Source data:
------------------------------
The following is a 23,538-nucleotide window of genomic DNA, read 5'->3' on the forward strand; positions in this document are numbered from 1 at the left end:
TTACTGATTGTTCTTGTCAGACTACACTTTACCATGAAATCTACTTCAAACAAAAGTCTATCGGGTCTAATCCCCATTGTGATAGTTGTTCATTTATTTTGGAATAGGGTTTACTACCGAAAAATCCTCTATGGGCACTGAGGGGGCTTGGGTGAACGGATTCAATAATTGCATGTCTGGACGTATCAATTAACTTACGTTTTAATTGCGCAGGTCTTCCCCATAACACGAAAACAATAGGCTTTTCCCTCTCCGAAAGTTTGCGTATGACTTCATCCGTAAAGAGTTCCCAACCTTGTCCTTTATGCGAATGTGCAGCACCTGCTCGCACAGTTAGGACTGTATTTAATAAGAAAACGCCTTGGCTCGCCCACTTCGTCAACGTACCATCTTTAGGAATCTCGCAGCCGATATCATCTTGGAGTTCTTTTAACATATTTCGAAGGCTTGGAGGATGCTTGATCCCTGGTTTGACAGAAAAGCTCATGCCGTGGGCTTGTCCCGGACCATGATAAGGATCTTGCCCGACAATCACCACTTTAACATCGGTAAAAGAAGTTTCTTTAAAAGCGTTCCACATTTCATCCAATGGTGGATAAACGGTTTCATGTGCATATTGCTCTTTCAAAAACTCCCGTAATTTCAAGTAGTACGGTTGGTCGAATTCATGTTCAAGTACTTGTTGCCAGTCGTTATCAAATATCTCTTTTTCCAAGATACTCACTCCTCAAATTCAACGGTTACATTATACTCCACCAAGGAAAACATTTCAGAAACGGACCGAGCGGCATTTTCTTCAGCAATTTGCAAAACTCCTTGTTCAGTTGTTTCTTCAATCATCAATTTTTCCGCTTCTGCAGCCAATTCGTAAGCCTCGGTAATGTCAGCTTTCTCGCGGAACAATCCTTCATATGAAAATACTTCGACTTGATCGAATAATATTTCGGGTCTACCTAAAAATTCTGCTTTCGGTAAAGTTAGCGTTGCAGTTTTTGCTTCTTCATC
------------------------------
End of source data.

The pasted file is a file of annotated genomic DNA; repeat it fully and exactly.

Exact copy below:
The following is a 23,538-nucleotide window of genomic DNA, read 5'->3' on the forward strand; positions in this document are numbered from 1 at the left end:
TTACTGATTGTTCTTGTCAGACTACACTTTACCATGAAATCTACTTCAAACAAAAGTCTATCGGGTCTAATCCCCATTGTGATAGTTGTTCATTTATTTTGGAATAGGGTTTACTACCGAAAAATCCTCTATGGGCACTGAGGGGGCTTGGGTGAACGGATTCAATAATTGCATGTCTGGACGTATCAATTAACTTACGTTTTAATTGCGCAGGTCTTCCCCATAACACGAAAACAATAGGCTTTTCCCTCTCCGAAAGTTTGCGTATGACTTCATCCGTAAAGAGTTCCCAACCTTGTCCTTTATGCGAATGTGCAGCACCTGCTCGCACAGTTAGGACTGTATTTAATAAGAAAACGCCTTGGCTCGCCCACTTCGTCAACGTACCATCTTTAGGAATCTCGCAGCCGATATCATCTTGGAGTTCTTTTAACATATTTCGAAGGCTTGGAGGATGCTTGATCCCTGGTTTGACAGAAAAGCTCATGCCGTGGGCTTGTCCCGGACCATGATAAGGATCTTGCCCGACAATCACCACTTTAACATCGGTAAAAGAAGTTTCTTTAAAAGCGTTCCACATTTCATCCAATGGTGGATAAACGGTTTCATGTGCATATTGCTCTTTCAAAAACTCCCGTAATTTCAAGTAGTACGGTTGGTCGAATTCATGTTCAAGTACTTGTTGCCAGTCGTTATCAAATATCTCTTTTTCCAAGATACTCACTCCTCAAATTCAACGGTTACATTATACTCCACCAAGGAAAACATTTCAGAAACGGACCGAGCGGCATTTTCTTCAGCAATTTGCAAAACTCCTTGTTCAGTTGTTTCTTCAATCATCAATTTTTCCGCTTCTGCAGCCAATTCGTAAGCCTCGGTAATGTCAGCTTTCTCGCGGAACAATCCTTCATATGAAAATACTTCGACTTGATCGAATAATATTTCGGGTCTACCTAAAAATTCTGCTTTCGGTAAAGTTAGCGTTGCAGTTTTTGCTTCTTCATC